Brussels has proposed sanctions on Chinese companies for supporting Russia’s war machine for the first time since the conflict in Ukraine began in a development likely to increase tensions with Beijing.
Seven Chinese businesses accused of selling equipment that could be used in weapons have been listed in a new package of sanctions to be discussed by EU member states this week, obtained by the Financial Times.
Some of the companies have already been placed under sanctions by the US, and the EU’s move is likely to rank with Beijing, which is anxious to keep Brussels from siding with Washington in their battle for global influence.
Brussels has until now avoided targeting China, arguing that no evidence showed it was directly providing weapons to Moscow.
The sanctions list — which also includes two companies from the United Arab Emirates and one from Armenia — needs unanimous approval from the 27 member states.
Two mainland Chinese companies, 3HC Semiconductors and King-Pai Technology, are on the list and have also been sanctioned by the US. Five companies based in Hong Kong are also listed, two of which are on the US Treasury list: Sinno Electronics and Sigma Technology.
“In view of the key enabling role of electronic components for use by Russia’s military and industrial complex for supporting the war of aggression against Ukraine, it is also appropriate to include certain other entities in third countries involved in the circumvention of trade restrictions as well as certain Russian entities involved in the development, production and supply of electronic components for Russia’s military and industrial complex,” the sanctions proposal from the European Commission reads.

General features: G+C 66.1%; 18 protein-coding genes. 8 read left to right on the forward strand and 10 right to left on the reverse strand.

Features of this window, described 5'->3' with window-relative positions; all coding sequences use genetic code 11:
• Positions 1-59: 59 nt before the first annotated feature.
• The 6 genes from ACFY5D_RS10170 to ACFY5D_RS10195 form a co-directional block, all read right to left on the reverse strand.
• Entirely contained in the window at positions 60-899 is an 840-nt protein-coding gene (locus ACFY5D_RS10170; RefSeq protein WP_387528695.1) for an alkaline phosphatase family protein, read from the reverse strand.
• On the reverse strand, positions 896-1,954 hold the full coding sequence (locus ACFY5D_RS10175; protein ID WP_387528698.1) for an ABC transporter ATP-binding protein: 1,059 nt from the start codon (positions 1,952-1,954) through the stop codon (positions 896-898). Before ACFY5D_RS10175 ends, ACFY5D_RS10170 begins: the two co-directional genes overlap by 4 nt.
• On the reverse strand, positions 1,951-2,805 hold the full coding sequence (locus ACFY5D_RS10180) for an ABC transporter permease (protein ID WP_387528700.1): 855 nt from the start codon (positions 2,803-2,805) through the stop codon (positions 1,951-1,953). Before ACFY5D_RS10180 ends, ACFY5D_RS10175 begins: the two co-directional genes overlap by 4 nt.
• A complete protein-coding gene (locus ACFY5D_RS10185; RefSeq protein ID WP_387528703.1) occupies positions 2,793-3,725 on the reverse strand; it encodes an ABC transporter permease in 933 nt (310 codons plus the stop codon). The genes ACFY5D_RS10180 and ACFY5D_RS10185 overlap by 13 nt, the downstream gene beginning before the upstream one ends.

It accused 3HC, which makes computer chips, of “attempting to evade export controls and acquiring or attempting to acquire US-origin items in support of Russia’s military and/or defense industrial base”.
King-Pai provides microelectronics to Russia that “have defense applications that include cruise missile guidance systems”, the US Treasury said.
Sinno from Hong Kong and Armenia-based Taco supplied Radioavtomatika, a Russian defense procurement company that specializes in evading sanctions, the US said.
In a potentially embarrassing move, Brussels is proposing to impose sanctions on I Jet Global DMCC in Dubai and Syria.
I Jet has co-ordinated delivery of Iranian drones to Russia, “ultimately contributing to Russia’s military and defense industrial base”, the US Treasury said.
Brussels is also proposing sanctions on more Iranian companies involved in the manufacture and supply of drones to Russia.
The EU is seeking to tackle the circumvention of sanctions more generally. The draft includes measures that would allow the EU to restrict sales of certain products to third countries if diplomatic pressure did not change their behavior. Member states would have to approve individual measures against companies or countries.
There are also powers to ban oil tankers that conceal their location without good cause from EU ports. The FT has reported that ships have been circumventing an embargo on Russian seaborne oil imports by pretending their loads are from elsewhere.
The commission has also proposed widening the range of banned exports to Russia.
Finally, it is loosening restrictions on asset transfers to sanctions-hit entities to allow western companies in joint ventures with them to sell up.
The commission declined to comment.